Wednesday, July 01, 2009

Ethernet Over Copper (EOC) ..... Good Choice For A Network Architecture?

Assuming that Ethernet is a constant, which may or may not be valid, your other choices are fiber or freespace, meaning optical or radio. I prefer fiber for all backbone runs for a few reasons:

1) It's more future-proof, allowing scalability in bandwidth as well as entirely new technologies. (FC, ATM, SONET, TDM, CWDM, and others can all run on the same fiber bundle) Glass is faster than metal for digital transmission.

2) It's somewhat more immune to the Oops factor. Lots of people are in closets and racks playing with copper connections. Fiber is usually more isolated and folks think twice, or maybe at least once, before messing with it.

3) Distance is much less of an issue.

4) Fiber doesn't conduct electricity, which eliminates a lot of odd errors due to grounding, lightning, surges, offsets, RFI, and other things that go bump in the night, particularly in industrial settings or between buildings.

5) There is a perceived security advantage to fiber. It costs more to tap it.

Optical and radio have their place as well. The most obvious is getting across public rights-of-way where getting a fiber or copper connection is both expensive and time consuming (although I have done it). Both are technologies of last resort, and neither is as robust as a fiber (or copper) connection. I refer here to point-to-point backbone type connections. Wireless for client connections has it's own issues, and I wouldn't touch it with a 10 meter stick as an alternative to copper to the desktop. That's a whole discussion to itself, with lots of opinions, but wireless has been bread and butter for some for over a decade .... and there are more ways to do it wrong than you can imagine. If you are in IT, on call, and value sleep, don't do wireless to the desktop as a primary connection.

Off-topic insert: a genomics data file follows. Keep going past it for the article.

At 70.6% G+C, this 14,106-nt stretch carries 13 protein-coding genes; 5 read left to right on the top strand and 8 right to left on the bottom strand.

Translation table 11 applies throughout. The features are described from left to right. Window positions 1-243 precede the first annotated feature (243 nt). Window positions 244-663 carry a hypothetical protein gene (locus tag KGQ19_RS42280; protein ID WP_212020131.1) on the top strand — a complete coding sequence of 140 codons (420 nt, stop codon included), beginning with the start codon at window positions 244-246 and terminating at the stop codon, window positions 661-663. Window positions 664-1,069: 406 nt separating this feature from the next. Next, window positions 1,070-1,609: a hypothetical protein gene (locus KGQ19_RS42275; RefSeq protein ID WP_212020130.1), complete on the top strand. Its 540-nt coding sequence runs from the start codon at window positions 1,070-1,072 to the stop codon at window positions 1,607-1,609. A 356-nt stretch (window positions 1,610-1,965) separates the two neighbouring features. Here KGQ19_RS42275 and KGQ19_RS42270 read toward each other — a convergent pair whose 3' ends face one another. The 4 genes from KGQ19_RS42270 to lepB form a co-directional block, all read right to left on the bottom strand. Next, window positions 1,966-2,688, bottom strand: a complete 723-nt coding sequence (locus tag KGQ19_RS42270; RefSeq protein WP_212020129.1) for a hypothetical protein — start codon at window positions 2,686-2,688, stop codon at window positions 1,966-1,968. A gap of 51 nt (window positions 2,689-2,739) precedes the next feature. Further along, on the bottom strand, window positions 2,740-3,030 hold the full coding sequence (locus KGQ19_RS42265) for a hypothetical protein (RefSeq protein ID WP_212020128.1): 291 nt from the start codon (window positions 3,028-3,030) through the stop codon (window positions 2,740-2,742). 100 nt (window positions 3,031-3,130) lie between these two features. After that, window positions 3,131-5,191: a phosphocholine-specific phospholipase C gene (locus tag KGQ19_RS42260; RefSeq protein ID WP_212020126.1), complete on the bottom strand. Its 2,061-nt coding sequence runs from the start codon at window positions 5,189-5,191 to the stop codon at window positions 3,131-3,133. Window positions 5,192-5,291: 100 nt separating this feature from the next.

Remember that Copper doesn't just mean plain old Ethernet over Cat5. There is a lot of DSL derived technology that can extend Ethernet over significant distances at quite reasonable speeds. It is a good alternative where copper exists and fiber doesn't and would be cost prohibitive to install.

In summary, copper from closet to desktop, fiber between closets, buildings, and backbone equipment, wireless PtP where you have to, and wireless to the client as a convenience and special case, not as a primary connection.

If you're looking for assistance in finding the best network solution for your situation .... we'd be happy to help. Our assistance is free by the way .... just submit a request with your details via: Bandwidth Solution

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